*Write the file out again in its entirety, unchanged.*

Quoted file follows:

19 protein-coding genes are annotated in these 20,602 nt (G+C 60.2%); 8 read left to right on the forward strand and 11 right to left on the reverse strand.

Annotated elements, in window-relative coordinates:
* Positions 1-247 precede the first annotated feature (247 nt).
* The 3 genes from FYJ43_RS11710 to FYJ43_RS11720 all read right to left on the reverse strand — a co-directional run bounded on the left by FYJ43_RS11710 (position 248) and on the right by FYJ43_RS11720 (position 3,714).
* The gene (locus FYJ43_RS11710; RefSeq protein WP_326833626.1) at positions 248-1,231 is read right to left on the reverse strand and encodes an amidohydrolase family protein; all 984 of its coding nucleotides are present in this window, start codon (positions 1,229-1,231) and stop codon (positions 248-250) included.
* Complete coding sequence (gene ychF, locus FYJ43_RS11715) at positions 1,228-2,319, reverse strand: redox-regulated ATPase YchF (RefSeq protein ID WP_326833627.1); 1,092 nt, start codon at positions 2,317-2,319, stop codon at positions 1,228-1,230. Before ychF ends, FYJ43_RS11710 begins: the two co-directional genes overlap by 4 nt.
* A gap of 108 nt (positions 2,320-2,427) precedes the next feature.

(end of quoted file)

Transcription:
19 protein-coding genes are annotated in these 20,602 nt (G+C 60.2%); 8 read left to right on the forward strand and 11 right to left on the reverse strand.

Annotated elements, in window-relative coordinates:
* Positions 1-247 precede the first annotated feature (247 nt).
* The 3 genes from FYJ43_RS11710 to FYJ43_RS11720 all read right to left on the reverse strand — a co-directional run bounded on the left by FYJ43_RS11710 (position 248) and on the right by FYJ43_RS11720 (position 3,714).
* The gene (locus FYJ43_RS11710; RefSeq protein WP_326833626.1) at positions 248-1,231 is read right to left on the reverse strand and encodes an amidohydrolase family protein; all 984 of its coding nucleotides are present in this window, start codon (positions 1,229-1,231) and stop codon (positions 248-250) included.
* Complete coding sequence (gene ychF, locus FYJ43_RS11715) at positions 1,228-2,319, reverse strand: redox-regulated ATPase YchF (RefSeq protein ID WP_326833627.1); 1,092 nt, start codon at positions 2,317-2,319, stop codon at positions 1,228-1,230. Before ychF ends, FYJ43_RS11710 begins: the two co-directional genes overlap by 4 nt.
* A gap of 108 nt (positions 2,320-2,427) precedes the next feature.